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Review article: changes in the epidemiology of inflammatory bowel disease-clues for aetiology

C N Bernstein
Alimentary Pharmacology & Therapeutics 2017 September 26
28949021

BACKGROUND: The changing epidemiology of inflammatory bowel disease (IBD) in both the developed and developing worlds may provide insights into disease aetiology. Factors that impact on the gut microbiome are leading aetiological candidates.

AIM: To review epidemiological studies and trends that identify risk factors for the development of IBD.

METHODS: Studies that identified factors associated with the development of IBD differentially in children and adults were reviewed. There was a focus on epidemiological studies and on studies that involve the gut microbiome.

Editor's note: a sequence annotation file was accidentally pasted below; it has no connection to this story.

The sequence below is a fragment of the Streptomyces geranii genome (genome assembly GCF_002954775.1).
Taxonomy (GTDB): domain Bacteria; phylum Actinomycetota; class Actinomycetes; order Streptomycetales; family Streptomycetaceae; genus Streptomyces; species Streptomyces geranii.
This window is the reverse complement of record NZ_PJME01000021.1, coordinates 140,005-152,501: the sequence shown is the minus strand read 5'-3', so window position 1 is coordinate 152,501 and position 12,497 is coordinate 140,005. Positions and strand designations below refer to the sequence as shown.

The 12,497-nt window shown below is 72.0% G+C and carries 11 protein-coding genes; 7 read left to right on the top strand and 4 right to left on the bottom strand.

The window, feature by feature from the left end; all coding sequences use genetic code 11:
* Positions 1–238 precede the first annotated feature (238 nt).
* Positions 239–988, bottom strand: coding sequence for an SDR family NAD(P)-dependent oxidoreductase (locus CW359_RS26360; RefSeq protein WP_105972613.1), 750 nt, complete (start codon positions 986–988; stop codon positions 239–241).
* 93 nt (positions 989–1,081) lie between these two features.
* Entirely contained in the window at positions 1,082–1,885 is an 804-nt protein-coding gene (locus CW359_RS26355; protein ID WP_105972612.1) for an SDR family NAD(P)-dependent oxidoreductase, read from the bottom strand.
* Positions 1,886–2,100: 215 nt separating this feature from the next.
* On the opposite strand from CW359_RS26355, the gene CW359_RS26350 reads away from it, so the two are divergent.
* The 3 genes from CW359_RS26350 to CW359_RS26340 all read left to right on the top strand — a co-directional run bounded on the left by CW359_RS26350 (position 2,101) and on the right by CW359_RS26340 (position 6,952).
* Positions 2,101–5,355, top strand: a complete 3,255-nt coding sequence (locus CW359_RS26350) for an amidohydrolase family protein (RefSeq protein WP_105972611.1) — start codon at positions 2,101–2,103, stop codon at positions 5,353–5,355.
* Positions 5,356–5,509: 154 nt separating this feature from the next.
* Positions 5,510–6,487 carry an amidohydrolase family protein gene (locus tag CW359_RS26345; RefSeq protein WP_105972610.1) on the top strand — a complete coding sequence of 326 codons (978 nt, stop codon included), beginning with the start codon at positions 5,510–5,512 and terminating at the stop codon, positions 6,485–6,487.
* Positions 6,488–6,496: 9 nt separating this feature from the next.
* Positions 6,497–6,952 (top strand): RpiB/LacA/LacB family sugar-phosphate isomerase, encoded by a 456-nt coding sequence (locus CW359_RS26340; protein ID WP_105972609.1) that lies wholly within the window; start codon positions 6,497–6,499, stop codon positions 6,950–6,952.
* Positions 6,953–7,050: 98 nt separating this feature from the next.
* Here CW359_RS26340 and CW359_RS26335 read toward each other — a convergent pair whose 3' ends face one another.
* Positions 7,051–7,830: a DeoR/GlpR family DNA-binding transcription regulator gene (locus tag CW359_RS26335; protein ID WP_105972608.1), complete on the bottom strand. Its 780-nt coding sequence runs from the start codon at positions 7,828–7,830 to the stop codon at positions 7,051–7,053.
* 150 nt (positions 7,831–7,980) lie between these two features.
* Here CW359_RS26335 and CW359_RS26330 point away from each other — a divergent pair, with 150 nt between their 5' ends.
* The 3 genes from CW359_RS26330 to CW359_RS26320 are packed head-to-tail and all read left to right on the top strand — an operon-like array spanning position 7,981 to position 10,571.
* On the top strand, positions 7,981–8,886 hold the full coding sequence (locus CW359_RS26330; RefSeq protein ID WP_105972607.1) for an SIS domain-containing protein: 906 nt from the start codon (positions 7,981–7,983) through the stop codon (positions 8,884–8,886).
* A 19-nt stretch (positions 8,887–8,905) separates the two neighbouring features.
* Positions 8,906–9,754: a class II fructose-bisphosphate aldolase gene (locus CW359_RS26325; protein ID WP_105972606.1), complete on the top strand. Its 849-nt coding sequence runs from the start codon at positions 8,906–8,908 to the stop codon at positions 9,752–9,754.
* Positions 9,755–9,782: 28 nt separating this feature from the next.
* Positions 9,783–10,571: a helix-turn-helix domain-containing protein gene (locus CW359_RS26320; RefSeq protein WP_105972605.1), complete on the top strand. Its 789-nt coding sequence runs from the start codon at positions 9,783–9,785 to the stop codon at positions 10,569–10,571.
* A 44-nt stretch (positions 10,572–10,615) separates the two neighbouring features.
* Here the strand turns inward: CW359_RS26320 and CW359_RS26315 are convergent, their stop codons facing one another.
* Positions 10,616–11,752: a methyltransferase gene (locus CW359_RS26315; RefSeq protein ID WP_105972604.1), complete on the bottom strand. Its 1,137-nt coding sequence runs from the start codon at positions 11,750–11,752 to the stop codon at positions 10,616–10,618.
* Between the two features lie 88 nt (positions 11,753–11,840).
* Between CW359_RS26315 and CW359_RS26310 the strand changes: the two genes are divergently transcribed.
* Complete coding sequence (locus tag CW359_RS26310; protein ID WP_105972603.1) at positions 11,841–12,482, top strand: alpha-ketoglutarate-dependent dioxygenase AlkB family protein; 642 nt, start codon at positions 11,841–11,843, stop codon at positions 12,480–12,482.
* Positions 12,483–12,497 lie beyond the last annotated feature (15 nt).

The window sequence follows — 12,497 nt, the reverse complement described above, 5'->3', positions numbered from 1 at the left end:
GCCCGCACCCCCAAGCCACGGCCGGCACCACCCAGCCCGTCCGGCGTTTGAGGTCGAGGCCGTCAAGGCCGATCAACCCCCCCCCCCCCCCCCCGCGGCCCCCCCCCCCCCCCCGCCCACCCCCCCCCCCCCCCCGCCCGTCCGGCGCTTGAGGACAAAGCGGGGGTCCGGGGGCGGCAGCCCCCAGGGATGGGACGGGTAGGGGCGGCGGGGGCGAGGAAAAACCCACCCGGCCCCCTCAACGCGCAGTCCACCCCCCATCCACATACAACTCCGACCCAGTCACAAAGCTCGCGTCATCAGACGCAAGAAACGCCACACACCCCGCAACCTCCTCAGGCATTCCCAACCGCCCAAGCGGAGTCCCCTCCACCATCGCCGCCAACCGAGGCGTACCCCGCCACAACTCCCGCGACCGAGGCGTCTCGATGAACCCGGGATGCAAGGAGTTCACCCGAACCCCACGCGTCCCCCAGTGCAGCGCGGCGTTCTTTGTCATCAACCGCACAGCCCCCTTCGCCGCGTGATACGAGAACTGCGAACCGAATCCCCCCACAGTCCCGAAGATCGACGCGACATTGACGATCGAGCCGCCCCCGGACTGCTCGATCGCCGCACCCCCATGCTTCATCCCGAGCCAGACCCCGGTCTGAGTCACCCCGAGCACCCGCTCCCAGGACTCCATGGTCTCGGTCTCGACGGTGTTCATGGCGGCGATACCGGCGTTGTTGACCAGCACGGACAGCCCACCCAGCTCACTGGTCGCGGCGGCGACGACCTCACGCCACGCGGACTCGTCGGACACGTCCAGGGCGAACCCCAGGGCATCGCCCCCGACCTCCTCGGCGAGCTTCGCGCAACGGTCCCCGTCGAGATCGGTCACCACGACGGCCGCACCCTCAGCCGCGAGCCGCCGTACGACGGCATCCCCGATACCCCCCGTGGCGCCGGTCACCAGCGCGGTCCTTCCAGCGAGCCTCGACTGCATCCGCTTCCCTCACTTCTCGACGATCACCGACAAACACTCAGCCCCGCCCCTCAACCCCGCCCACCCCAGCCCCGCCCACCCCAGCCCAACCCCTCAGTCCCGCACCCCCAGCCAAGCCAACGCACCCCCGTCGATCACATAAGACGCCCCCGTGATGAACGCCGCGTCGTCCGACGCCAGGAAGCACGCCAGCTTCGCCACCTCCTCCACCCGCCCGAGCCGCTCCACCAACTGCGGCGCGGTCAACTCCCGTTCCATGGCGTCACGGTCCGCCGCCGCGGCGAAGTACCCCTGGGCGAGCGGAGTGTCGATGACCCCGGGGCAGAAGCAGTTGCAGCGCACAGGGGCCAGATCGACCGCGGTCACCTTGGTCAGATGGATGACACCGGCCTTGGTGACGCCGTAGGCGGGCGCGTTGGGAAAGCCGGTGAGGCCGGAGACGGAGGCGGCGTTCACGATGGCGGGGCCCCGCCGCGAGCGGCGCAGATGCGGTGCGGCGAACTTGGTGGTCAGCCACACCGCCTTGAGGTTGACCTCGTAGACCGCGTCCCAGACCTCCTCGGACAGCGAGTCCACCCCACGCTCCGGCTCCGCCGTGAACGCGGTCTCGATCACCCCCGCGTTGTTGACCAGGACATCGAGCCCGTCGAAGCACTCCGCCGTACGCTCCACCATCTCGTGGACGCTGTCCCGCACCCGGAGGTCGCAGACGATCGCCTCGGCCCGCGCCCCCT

RESULTS: Use of antibiotics has been shown to be associated with development of Crohn's disease in childhood (odds ratio, OR = 2.75, 95% CI 1.72-4.38). Breastfeeding has been protective against developing IBD (OR=0.69, 95% CI 0.51-0.94), but there is a paucity of data exploring duration of breastfeeding and timing of introduction of bottled milk or table food. Antibiotics and diet changes can also impact on adults enhancing the risk for IBD. Both smoking (OR=1.76, 95% CI 1.40-2.22) and oral contraceptives (relative risk=1.46, 95% CI 1.26-1.70) increase the risk for Crohn's disease and their use is associated with worse outcomes in Crohn's disease. It is unclear if their impact is mediated through the gut microbiome.

CONCLUSIONS: A leading aetiological clue for IBD based on epidemiological studies is the antecedent use of antibiotics both for children and adults. Some dietary changes may be a risk for adults but there is a paucity of dietary data in children prior to IBD development. Both antibiotic use and dietary changes have the potential to impact the gut microbiome, which in turn can alter the gut immune response.

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